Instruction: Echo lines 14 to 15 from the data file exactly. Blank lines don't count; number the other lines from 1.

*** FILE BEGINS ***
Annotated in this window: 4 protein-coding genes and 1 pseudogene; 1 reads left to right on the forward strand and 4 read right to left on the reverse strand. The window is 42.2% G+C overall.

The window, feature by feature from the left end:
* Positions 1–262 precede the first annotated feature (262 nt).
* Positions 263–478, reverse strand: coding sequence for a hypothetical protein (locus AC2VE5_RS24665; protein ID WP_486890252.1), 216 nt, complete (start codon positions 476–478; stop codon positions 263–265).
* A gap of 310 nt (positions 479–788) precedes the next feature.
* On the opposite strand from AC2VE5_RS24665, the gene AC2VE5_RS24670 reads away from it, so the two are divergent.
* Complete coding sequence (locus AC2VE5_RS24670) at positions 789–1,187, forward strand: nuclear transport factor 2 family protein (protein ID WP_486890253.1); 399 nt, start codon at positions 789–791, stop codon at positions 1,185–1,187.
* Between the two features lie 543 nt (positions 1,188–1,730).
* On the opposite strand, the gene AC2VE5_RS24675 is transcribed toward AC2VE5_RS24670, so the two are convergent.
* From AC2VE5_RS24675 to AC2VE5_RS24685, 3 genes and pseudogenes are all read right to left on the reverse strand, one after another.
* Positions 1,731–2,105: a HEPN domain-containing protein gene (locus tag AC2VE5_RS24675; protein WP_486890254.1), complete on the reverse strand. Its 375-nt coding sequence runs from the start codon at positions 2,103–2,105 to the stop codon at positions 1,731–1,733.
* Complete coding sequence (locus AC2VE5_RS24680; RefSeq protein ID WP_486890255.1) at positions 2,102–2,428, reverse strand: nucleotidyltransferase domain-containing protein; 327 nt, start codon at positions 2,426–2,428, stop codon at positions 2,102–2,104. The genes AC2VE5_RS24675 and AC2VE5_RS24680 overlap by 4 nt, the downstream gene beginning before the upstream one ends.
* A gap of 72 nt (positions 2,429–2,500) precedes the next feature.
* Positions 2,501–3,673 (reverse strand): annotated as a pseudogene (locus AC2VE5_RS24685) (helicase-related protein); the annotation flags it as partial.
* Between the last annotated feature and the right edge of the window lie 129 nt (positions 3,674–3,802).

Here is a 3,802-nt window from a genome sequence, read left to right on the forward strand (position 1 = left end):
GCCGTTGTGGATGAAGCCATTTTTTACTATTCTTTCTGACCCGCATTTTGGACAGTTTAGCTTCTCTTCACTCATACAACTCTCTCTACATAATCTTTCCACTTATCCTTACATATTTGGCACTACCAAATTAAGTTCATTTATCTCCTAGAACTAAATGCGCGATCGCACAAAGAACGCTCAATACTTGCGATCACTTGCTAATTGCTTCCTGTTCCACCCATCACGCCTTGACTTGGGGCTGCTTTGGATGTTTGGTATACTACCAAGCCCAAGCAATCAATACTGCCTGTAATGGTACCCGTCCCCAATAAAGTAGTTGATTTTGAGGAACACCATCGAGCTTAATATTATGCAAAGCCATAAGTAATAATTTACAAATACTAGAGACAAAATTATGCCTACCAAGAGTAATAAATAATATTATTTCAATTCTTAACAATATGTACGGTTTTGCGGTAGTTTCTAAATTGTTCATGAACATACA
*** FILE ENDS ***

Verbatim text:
* Positions 2,501–3,673 (reverse strand): annotated as a pseudogene (locus AC2VE5_RS24685) (helicase-related protein); the annotation flags it as partial.
* Between the last annotated feature and the right edge of the window lie 129 nt (positions 3,674–3,802).